PHAs are biopolyesters synthesized as intracellular carbon and energy reserves by many bacteria and Archeae [21]. Mechanical properties of PHAs can range from stiff and brittle polymers, such as poly(3-hydroxybutyrate) P(3HB), to elastomers such as the medium-chain length PHAs (mcl-PHAs) [13,21,22]. P(3HB) is a highly crystalline (±70%) homopolymer with a melting temperature of 173–180 °C [23]. Poly(3-hydroxybutyrate-co-3-hydroxyvalerate), P(3HB-co-3HV), a copolymer of 3HB and 3HV monomers, has lower crystallinity (52–73%) and melting point (137–170 °C), conferred by the presence of 3HV monomers [23,24,25]. Mcl-PHAs are composed of 6–14 carbon atoms monomers (e.g., 3-hydroxyhexanoate (3HHx), 3-hydroxyoctanoate (3HO), 3-hydroxydecanoate (3HD)) and are mostly amorphous, with crystallinity degrees below 40% and have low melting temperatures (40–60 °C) [21,22].
PHAs characteristics, such as biocompatibility, biodegradability and customizability, make them suitable candidates for the fabrication of scaffolds intended for cell culture [22,23,24,25,26]. The fabrication of biocompatible PHA-based electrospun scaffolds has been reported for several PHAs, namely, P(3HB) [27,28], P(3HB-co-3HHx) [28], P(3HB-4HB-3HV) [29] and P(3HB-co-3HV) [30,31]. However, electrospun fibers of mcl-PHAs are tacky and sticky at room temperature, which leads to loss of shape on collection and makes the production of fibrous scaffolds unfeasible. Blending a mcl-PHA with a scl-PHA allowed to overcome this difficulty, resulting in electrospun fibers with improved mechanical properties and degradation rate when compared to those made of the scl-PHA alone [32]. A melt processing technique was employed for the preparation of a bionanocomposite of a scl-PHA with bacterial cellulose nanofibers, resulting in scaffolds with suitable physical and biological properties [33]. PHA-based scaffolds still suffer from a few limitations, including their intrinsic hydrophobicity that hinders their use for animal cell culture. Surface treatments (e.g., oxygen or CO2 plasma) are typically adopted to modify the surface properties of PHA-based materials [34,35,36,37,38,39], such as roughness, wettability and biocompatibility. These surface treatments are indeed introducing functional groups with oxygen atoms (e.g., grafted ester, carboxyl or carbonyl groups) [38], with significant improvement in terms of bioactivity [40].
In this work, PHA-based fibrous scaffolds were developed via electrospinning and tested as a platform for in vitro cell-culture. Different types of PHAs were tested, including P(3HB), P(3HB-co-3HV) and mcl-PHA and their corresponding blends. Furthermore, the electrospun scaffolds were exposed to oxygen plasma to render them higher hydrophilic character. The novel structures where then characterized for their physical, chemical and biological properties.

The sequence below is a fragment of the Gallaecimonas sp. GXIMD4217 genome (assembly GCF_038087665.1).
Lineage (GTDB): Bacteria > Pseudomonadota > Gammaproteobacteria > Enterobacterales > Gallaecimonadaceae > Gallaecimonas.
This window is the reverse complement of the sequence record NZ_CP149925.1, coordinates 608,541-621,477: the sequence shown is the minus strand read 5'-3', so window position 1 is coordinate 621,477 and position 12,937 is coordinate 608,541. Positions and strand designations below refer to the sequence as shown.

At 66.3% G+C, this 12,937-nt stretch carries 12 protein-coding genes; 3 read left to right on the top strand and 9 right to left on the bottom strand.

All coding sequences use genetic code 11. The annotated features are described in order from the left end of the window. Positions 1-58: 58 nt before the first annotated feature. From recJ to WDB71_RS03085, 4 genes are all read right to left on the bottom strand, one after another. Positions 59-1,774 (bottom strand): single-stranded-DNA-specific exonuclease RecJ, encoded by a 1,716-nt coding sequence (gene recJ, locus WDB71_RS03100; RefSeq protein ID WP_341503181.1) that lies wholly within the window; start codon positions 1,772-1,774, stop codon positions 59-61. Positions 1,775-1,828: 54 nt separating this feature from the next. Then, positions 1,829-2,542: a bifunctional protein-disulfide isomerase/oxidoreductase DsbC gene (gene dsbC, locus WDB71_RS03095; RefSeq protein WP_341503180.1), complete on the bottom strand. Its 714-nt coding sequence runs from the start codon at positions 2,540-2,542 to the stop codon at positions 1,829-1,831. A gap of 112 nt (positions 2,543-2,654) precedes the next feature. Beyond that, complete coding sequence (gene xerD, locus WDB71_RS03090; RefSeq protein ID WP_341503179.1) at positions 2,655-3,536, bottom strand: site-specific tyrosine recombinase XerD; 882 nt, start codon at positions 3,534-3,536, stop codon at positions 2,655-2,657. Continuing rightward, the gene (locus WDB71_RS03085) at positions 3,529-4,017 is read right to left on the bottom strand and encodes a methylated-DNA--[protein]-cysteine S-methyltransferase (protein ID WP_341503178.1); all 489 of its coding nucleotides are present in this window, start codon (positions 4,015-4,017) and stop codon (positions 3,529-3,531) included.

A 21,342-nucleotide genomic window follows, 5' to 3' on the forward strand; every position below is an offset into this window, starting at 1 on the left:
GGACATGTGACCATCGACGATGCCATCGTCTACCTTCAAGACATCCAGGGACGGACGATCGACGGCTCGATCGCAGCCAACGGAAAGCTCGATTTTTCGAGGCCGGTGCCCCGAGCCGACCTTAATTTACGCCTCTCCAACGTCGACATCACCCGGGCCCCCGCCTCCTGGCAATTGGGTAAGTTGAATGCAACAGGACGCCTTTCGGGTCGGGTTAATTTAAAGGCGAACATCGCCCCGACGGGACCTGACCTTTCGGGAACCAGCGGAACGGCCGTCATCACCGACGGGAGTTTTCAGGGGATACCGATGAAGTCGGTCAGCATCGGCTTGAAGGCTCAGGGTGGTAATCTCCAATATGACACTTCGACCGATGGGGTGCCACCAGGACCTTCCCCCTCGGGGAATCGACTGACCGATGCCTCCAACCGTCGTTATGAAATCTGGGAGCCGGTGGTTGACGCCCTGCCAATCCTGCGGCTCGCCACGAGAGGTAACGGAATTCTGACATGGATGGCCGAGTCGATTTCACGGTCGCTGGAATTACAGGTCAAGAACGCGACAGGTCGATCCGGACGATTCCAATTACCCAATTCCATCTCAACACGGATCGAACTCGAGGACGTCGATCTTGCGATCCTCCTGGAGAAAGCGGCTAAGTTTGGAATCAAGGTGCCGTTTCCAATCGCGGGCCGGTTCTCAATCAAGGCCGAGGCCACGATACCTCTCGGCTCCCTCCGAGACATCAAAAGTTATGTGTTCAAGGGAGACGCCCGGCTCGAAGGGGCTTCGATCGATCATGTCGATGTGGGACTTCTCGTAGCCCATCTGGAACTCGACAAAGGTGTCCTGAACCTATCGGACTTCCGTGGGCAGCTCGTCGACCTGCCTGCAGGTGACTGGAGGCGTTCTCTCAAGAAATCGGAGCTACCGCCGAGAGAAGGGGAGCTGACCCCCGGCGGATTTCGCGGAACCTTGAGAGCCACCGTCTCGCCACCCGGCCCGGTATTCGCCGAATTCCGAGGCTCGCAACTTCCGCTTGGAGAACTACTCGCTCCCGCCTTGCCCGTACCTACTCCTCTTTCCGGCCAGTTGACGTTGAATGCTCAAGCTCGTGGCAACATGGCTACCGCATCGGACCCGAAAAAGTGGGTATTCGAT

2. Materials and Methods

2.1. Biopolymers

The homopolymer P(3HB) and the copolymer P(3HB-co-3HV), with a 3HV content of 25 wt.%, were obtained by cultivation of Cupriavidus necator DSM 428 (purchased from DSMZ, the German Collection of Microorganisms and Cell Cultures, Braunschweig, Germany) with used cooking oil as carbon source, as described by Cruz et al. [41]. For the production of the copolymer, levulinic acid was used as co-substrate in a fed-batch mode, as described by Wang et al. [42]. An mcl-PHA composed of 64 wt.% 3HD, 16 wt.% 3HO, 12 wt.% 3HDd and 7 wt.% 3HTd was obtained by cultivation of Pseudomonas chlororaphis DSM 19603 (purchased from DSMZ, Braunschweig, Germany), using glycerol as carbon source, as described by Meneses et al. [43]. The biopolymers were extracted from the lyophilized biomass by using a Soxhlet extraction with chloroform (Sigma-Aldrich, ≥99.8%, Darmstadt, Germany) and purified by precipitation in ice-cold ethanol (Carlo Erba Reagents, Cornaredo, Italy), as described by Pereira et al. [44].

2.2. Preparation of PHA-Based Scaffolds

2.2.1. Electrospinning

The biopolymers were dissolved in chloroform (Sigma-Aldrich, ≥99.8%, Darmstadt, Germany) at concentrations of 4 wt.%, for P(3HB) and P(3HB-co-3HV), or 12 and 25 wt.%, for the mcl-PHA. Blends of mcl-PHA with either P(3HB) or P(3HB-co-3HV) were prepared at an overall biopolymer concentration of 4 wt.%, with scl-/mcl-PHA adopting weight compositional ratios of 50:50, 60:40 and 70:30. The electrospinning apparatus consisted of a syringe pump (NE-1000 Programmable Single Syringe Pump, New Era PumpSystemsInc, Farmingdale, NY, USA), a high-voltage power supply (T1CP300304p, ISEG, Radeberg, Germany) and a homemade grounded slowly rotating collector. A 5 mL syringe containing the polymer solution was loaded into the syringe pump and a metallic blunt tip needle with an inner diameter of 0.508 mm was attached to the syringe. A voltage was applied to the needle by means of the high-voltage supply. The electrospun mats were collected on a grounded planar plate covered by an aluminum foil. Different electrospinning parameters were studied, namely, polymer concentration, voltage (8, 10, 12 and 15 kV), solution feeding rate (0.5 and 1.0 mL h−1) and needle-collector distance (20 and 25 cm). To monitor the result of the process according to the studied parameters, the fibers were collected for a few seconds onto a glass slide in contact with the aluminum foil. The glass slide was then observed under an optical microscope (Visiscope TL524PI, VWR, Alfragide, Portugal) equipped with a camera (Visicam3.0, VWR, Alfragide, Portugal). The experiments were performed at room temperature.